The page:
V-...

 

It has been stated the the V always resolves to the I, but it can also resolve to the vi. This is known as a Deceptive Cadence. Remember, the vi in a Major scale is the relative minor.

 

Now, let's take it up a step:

 

IV-ii-...

 

This one's tricky, but you can actually stick a vi in here. Here's the solution

 

IV-ii-vi-V

 

Try playing this progression in any key and see what happens.

 

Ok, now that we got those two terms down, it's time for the moment we've all been waiting for: application.

 

So, you're starting a new piece and you've got everything down...the title, the theme, and what it will be about. You've also got your genre down...but one thing...you don't know what chord to start with or what key to put it in...

 

So...if you're doing a song about Sombra's terrible reign over the Crystal Empire, a minor key will certainly do. Let's start with a minor.

 

i

 

Of course, we will start on the i. We have a lot of options here, but for now, let us move to the VII. The VII is the IV of the relative major. Now, a popular choice is to go back to the VII, but that limits options in your melody and lowers the potential of the piece.

 

Here's what we've got so far:

 

i-VI...

 

So...what we can do is go to the iv. In the natural minor mode, the VI and iv are interchangeable because the VI is the IV of the relative major and the iv is the ii of the relative major, and in terms of the specific key (which is F major), F is the I and D is the vi (the relative minor to F major)

 

i-VI-IV

 

Okay, now all that's left to do is to round the cadence, meaning to finish it so it can loop itself until the next section of the song. Alternatively, we can interject a ii in the progression that will only last a beat or two, depending on how long you've stretched out the progression. So, to round the cadence, we'll put the V, because that resolves to the i. So, let's see it all together, with the beats.

 

i----VI----iv----V----

 

Here's the alternative

 

i----VI----iv--ii--V----

 

Okay, now that we've got the hook progression down, let's move to the middle and transitional progressions. Usually, they would start on the iv or III. Sometimes, they may even start on the VI.

 

Here are a couple of options for transitional/interlude cadences

 

iv-VI-iv-ii-i-i-iv-VI-VII-VI-V

 

iv-iv-i-III-V-iv-ii-VI-VII-V-V

 

Notice how these two progressions make use of interchangable chords coming one after the other. Interchangeable chords are your best friend when it comes to making progressions for pre-choruses, bridges and interludes.

 

Now that we've done something in a minor key, let's now do something in a Major key. This will be easier.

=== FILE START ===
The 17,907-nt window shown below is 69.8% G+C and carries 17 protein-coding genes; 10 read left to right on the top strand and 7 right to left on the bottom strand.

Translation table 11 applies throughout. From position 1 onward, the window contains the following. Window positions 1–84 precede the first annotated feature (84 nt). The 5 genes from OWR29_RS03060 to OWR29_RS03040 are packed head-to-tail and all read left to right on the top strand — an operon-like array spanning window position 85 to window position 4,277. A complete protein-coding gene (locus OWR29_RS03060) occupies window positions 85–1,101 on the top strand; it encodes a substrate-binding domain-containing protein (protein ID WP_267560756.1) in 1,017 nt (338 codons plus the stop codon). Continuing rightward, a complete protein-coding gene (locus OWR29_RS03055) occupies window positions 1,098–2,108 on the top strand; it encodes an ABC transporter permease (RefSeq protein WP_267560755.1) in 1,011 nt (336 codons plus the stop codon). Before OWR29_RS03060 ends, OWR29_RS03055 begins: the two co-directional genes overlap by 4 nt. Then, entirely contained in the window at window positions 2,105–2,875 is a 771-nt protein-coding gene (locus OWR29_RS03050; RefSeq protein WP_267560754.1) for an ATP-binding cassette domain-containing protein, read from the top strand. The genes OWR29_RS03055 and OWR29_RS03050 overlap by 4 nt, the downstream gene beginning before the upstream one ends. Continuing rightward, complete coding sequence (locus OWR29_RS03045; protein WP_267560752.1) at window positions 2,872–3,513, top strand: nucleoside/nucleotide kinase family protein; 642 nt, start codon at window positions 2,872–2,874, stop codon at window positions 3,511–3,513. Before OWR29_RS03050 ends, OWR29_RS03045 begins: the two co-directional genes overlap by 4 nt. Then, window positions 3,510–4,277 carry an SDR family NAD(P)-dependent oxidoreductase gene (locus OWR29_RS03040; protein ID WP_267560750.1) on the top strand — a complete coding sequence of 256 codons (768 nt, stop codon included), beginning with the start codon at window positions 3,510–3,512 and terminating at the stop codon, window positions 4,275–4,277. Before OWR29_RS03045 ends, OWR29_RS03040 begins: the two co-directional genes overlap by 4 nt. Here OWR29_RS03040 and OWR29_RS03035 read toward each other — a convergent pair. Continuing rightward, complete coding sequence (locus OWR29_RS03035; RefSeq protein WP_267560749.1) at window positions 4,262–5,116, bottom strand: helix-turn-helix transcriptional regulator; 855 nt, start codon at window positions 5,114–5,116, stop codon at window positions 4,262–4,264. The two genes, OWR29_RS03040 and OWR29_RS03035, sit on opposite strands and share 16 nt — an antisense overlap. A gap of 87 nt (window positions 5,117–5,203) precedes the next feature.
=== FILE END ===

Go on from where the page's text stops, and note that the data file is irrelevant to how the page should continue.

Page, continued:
So...now we'll be using the key of F Major.

sig-4051145.f-major-scale-on-bass-clef.p

 

Notice that there's a flat on the fourth note, which is B.

 

So...let's begin.

 

So you want to make a piece about flying pegasai. F major is a good choice of a key. We'll need some bright cadences and progressions. You have many choices here.

 

I

 

We'll start with the I. There are many logical paths. But...for this situation, let's go to the vi...

 

I-vi...

 

And here's the point where most musicians will call out "Oh! It's the love progression!" Yeah...that's basically what's happening here. We're then faced with either going to the ii or the IV. Either is okay

 

I-vi-IV

 

I-vi-ii

 

And finally, the V

 

I-vi-IV-V

 

I-vi-ii-V

 

...and now you wanna mix it up. Well that's where the deceptive cadence comes in. Here's what I mean:

 

I-vi-IV-V-vi...

 

So...now...one of the only things we can do here is go to the IV. This is because, in a major chord progression, it is very illogical to put two minor chords together.

 

I-vi-IV-V-vi-IV-I-V

 

There, now we've got the full progression.

 

So, for the interlude, we can hit the relative minor (vi) or the IV.

 

IV-I-ii-III7

 

...I know what you're thinking..."Where the hay did that major III come from! That's not part of the F Major scale!" But Alas! It is! Remember how the III is major in the d harmonic minor scale and that d is the relative minor of f?

 

So...here we go...

 

IV-I-ii-III7-vi-IV-I-V

 

Alright. Seems like we've got everything now.

By now, you should have a clear understanding of what scale degrees contribute to chord progressions...which leaves us with one extra special thing that could really make your pieces soar (literally)...

 

Modulations

 

Modu-what you ask?

 

Okay, let me put it in two simple words: Key changes

 

Basically, because music is so versatile, you can change keys at anytime.

 

Well...because this post is getting so long, you can head over to this link for a full basic guide on modulations I have posted on My Little Remix: http://mylittleremix.com/viewtopic.php?f=32&t=10188

 

If you have any questions...don't be afraid to post them. Be sure to mention me so I'll know that you asked a question.

Edited by C. Thunder Dash
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Well... um... I've been tought that in melodic scales there are different notes should be played while you go up the scale and down the scale, but you didn't mention it.

Am I wrong or in chord progressions that detail is not important?  :confused:

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Well... um... I've been tought that in melodic scales there are different notes should be played while you go up the scale and down the scale, but you didn't mention it.

Am I wrong or in chord progressions that detail is not important?  :confused:

 

If you're talking about minor scales, that applies. If you read over where I discuss how to apply the changes when you play different minor scales, that should clear things up. Melodic minor is very confusing. But here's something that can help:

 

You remember that melodic minor has a raised 6th and 7th going up, but they cancel on the way down. Now, think of a piece you'll compose in a minor key. If you're planning on using two or all three minor scale calibrations, I suggest when you compose your song, have the 6th, 7th and root note of the scale play over the V chord. Remember, in the harmonic and melodic minor scales, the V is always major. This is why many people prefer to play in the harmonic minor calibration. Sometimes, you can flat the 7th over the major V to give it sort of a dissonant sound. 

 

The point is, no matter what minor scale calibration you use, just be sure that isn't too much dissonance. I suggest you stick with the natural and harmonic calibrations. If I had to choose one however, I'd go with harmonic.